A fight for truth has begun
at Sinsyaru Khala
a fight for right has began
in Malkot Thano
Sister, it is a fight to
protect our mountains and forests
They give us life
Hug the life of the living trees and
streams to your hearts
Resist the digging of mountains which kills
oure forests--and our streams
A fight for life has begun at Sinsyaru Khala.


Source : Lokayan, March 5, 1987. "Chipko Movement Against Limestone Quarrying in Doon Valley" by J.Bandopadhyay and Vandana Shiva.


Gandhi used the fast as one of the strongest methods of civil disobedience. He said fasting should be prompted by the highest devotion to duty and love for the opponent :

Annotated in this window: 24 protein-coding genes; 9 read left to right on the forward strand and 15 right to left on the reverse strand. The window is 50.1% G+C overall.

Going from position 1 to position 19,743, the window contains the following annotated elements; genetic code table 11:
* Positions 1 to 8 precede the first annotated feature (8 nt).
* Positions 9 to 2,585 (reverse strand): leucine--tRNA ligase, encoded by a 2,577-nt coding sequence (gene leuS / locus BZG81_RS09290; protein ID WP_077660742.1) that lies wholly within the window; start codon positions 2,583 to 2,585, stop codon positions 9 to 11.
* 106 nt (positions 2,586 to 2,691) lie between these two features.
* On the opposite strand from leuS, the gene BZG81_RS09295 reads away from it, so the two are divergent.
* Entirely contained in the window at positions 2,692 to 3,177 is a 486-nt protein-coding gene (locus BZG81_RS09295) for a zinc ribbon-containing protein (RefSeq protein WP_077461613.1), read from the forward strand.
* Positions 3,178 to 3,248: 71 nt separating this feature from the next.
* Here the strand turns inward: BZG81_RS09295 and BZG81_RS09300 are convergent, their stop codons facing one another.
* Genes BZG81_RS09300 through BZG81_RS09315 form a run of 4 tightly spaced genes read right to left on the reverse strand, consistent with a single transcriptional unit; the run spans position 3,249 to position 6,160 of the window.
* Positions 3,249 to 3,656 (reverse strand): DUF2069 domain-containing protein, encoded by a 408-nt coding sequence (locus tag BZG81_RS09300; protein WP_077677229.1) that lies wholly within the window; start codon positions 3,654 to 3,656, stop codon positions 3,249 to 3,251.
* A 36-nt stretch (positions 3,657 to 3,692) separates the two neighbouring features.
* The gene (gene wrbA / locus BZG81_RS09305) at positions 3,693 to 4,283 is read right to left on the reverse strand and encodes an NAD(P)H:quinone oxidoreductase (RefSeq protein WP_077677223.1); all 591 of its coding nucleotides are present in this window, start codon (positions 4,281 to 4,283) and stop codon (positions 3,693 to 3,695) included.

• it should aim at purifying oneself ;
  • it should seek to convert the oppnent;
  • you should be thoroughly convinced that your stand is right;
  • it should be used only when all other methods fail, as a last resort, and never for personal gain ;
  • it should be in the nature of prayer--for purity and strength, and power from God.

Ahimsa or Satyagraha was a practicethat Gandhiji developed gradually. The above box shows an effective use of Satyagraha today, against limestone quarrying in Nahi-Kala, an area of the Doon Valley.

See Appendix 4 for profiles of some contemporary Gandhians.